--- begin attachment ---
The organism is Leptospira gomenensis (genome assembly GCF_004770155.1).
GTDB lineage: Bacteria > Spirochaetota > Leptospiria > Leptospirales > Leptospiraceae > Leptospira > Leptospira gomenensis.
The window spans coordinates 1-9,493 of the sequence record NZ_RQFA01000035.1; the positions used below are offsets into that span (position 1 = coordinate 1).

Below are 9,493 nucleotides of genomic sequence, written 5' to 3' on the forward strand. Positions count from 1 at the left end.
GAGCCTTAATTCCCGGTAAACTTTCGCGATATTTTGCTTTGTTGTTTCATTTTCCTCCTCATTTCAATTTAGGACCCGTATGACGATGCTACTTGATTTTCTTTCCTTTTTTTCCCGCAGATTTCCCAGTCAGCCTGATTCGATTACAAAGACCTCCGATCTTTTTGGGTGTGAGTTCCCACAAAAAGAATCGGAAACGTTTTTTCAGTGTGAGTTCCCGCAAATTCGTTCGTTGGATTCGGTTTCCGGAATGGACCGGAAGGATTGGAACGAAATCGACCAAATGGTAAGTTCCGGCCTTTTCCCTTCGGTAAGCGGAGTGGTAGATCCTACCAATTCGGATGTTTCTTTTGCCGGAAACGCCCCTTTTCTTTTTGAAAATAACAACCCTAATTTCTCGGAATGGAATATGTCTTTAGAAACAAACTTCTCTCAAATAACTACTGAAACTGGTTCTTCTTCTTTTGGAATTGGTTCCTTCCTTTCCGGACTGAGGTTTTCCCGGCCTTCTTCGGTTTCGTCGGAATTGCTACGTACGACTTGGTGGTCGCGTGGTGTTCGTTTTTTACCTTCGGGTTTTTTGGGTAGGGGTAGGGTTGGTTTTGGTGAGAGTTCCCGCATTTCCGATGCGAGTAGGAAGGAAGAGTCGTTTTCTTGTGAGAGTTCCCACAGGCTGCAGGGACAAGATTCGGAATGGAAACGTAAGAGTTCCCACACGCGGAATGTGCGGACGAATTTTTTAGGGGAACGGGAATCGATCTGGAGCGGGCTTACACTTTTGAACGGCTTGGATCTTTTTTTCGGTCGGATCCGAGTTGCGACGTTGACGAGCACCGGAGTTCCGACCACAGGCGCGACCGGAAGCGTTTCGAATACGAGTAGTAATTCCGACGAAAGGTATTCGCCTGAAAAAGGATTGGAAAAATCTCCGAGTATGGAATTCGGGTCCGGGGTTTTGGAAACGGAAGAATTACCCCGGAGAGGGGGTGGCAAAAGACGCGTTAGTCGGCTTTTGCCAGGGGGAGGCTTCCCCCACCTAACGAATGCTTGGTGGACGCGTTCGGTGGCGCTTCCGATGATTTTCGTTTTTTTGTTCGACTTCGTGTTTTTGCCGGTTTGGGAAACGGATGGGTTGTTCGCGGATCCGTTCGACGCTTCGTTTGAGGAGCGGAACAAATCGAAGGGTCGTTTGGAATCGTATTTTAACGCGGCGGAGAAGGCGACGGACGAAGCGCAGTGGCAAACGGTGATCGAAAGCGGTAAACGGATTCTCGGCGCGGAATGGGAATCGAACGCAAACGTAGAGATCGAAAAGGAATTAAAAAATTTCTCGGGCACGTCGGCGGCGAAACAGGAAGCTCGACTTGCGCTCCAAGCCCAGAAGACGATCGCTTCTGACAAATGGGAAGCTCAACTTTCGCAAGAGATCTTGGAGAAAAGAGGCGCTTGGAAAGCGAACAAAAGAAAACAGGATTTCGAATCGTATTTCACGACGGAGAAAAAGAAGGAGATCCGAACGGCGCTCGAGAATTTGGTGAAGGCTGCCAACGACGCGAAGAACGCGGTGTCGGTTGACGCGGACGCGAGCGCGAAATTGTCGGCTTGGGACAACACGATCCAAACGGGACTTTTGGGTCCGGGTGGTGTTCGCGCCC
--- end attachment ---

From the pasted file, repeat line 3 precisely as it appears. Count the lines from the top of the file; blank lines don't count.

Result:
The window spans coordinates 1-9,493 of the sequence record NZ_RQFA01000035.1; the positions used below are offsets into that span (position 1 = coordinate 1).